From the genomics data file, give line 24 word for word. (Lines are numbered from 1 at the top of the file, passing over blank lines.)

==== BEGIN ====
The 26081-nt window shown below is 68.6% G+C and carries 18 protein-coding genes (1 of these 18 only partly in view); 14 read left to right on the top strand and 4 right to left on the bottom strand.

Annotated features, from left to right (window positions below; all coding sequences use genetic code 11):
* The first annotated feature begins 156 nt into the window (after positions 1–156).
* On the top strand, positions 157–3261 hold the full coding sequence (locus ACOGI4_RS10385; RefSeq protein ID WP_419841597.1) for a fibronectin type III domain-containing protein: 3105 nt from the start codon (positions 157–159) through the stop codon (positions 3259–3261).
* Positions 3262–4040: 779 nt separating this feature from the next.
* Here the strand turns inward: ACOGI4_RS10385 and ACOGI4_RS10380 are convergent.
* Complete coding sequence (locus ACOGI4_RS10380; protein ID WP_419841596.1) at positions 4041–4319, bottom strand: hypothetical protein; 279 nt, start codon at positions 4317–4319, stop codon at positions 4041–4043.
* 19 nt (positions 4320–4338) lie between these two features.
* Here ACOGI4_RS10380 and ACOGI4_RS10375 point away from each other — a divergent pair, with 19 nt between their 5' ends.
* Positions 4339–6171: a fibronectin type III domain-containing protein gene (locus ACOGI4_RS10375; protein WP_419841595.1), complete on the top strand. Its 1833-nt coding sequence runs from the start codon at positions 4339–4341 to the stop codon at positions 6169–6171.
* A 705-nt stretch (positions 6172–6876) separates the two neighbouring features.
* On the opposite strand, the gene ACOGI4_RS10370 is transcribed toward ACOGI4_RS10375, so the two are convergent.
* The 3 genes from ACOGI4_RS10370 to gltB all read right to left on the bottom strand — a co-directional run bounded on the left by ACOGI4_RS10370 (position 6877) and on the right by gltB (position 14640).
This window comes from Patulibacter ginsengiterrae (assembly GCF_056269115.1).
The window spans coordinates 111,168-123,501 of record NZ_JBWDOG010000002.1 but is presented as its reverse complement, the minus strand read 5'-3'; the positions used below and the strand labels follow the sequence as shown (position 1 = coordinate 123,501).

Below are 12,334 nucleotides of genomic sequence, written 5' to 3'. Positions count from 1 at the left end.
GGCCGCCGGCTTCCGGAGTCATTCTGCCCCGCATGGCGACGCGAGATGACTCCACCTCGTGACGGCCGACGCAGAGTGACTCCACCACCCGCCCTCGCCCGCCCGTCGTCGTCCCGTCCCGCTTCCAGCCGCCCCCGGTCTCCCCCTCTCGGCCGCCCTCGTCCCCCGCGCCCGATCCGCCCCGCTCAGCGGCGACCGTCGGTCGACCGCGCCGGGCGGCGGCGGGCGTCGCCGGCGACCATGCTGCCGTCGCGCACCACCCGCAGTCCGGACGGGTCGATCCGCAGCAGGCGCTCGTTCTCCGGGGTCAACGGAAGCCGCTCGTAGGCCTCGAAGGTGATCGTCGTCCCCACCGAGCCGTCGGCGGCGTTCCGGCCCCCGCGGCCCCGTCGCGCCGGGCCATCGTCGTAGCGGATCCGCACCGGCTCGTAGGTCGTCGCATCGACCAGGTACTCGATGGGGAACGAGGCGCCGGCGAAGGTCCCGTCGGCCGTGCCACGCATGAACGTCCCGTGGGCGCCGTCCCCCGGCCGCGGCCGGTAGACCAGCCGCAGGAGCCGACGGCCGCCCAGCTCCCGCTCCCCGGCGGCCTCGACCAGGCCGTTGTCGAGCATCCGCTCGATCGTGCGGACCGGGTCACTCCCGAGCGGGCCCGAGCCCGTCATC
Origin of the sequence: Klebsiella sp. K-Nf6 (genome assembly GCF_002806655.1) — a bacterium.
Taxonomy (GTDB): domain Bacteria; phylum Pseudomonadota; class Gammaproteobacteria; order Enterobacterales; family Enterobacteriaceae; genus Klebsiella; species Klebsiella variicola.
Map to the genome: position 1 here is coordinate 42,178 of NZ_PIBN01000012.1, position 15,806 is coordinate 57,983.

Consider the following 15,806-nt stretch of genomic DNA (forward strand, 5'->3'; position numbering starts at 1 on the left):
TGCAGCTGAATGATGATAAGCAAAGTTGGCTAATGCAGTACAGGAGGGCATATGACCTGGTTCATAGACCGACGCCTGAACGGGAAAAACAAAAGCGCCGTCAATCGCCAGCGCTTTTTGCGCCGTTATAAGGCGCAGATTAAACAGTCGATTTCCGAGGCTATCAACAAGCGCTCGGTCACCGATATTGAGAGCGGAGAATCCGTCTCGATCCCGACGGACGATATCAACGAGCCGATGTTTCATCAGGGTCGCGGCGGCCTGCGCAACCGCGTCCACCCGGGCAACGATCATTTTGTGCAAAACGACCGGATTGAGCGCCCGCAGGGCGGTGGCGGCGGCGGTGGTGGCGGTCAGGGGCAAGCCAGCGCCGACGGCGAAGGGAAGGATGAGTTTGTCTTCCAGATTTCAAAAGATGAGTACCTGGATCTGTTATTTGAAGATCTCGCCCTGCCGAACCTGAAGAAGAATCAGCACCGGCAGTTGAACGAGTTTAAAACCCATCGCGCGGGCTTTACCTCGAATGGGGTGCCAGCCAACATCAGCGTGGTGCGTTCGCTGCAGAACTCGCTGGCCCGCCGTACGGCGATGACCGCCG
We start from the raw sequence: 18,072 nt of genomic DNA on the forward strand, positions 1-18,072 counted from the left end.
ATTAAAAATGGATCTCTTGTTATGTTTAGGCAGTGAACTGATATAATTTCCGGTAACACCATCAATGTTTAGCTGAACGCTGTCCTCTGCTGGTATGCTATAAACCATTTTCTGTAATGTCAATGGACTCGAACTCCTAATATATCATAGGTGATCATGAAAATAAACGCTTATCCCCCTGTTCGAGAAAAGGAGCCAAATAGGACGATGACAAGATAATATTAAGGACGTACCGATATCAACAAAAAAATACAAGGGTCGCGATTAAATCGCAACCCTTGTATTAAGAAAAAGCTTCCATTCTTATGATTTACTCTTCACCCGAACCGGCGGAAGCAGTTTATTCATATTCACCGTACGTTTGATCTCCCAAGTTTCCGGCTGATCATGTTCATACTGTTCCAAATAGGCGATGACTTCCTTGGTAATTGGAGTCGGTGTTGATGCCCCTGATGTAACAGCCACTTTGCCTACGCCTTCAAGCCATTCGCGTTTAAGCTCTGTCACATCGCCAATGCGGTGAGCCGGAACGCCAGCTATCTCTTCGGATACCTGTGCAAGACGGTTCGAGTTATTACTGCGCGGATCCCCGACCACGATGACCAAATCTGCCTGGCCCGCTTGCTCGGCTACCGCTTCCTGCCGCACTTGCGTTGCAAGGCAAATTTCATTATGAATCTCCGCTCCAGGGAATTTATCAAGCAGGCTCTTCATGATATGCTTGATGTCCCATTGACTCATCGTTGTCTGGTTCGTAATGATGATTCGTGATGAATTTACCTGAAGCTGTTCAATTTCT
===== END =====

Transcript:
ATTAAAAATGGATCTCTTGTTATGTTTAGGCAGTGAACTGATATAATTTCCGGTAACACCATCAATGTTTAGCTGAACGCTGTCCTCTGCTGGTATGCTATAAACCATTTTCTGTAATGTCAATGGACTCGAACTCCTAATATATCATAGGTGATCATGAAAATAAACGCTTATCCCCCTGTTCGAGAAAAGGAGCCAAATAGGACGATGACAAGATAATATTAAGGACGTACCGATATCAACAAAAAAATACAAGGGTCGCGATTAAATCGCAACCCTTGTATTAAGAAAAAGCTTCCATTCTTATGATTTACTCTTCACCCGAACCGGCGGAAGCAGTTTATTCATATTCACCGTACGTTTGATCTCCCAAGTTTCCGGCTGATCATGTTCATACTGTTCCAAATAGGCGATGACTTCCTTGGTAATTGGAGTCGGTGTTGATGCCCCTGATGTAACAGCCACTTTGCCTACGCCTTCAAGCCATTCGCGTTTAAGCTCTGTCACATCGCCAATGCGGTGAGCCGGAACGCCAGCTATCTCTTCGGATACCTGTGCAAGACGGTTCGAGTTATTACTGCGCGGATCCCCGACCACGATGACCAAATCTGCCTGGCCCGCTTGCTCGGCTACCGCTTCCTGCCGCACTTGCGTTGCAAGGCAAATTTCATTATGAATCTCCGCTCCAGGGAATTTATCAAGCAGGCTCTTCATGATATGCTTGATGTCCCATTGACTCATCGTTGTCTGGTTCGTAATGATGATTCGTGATGAATTTACCTGAAGCTGTTCAATTTCT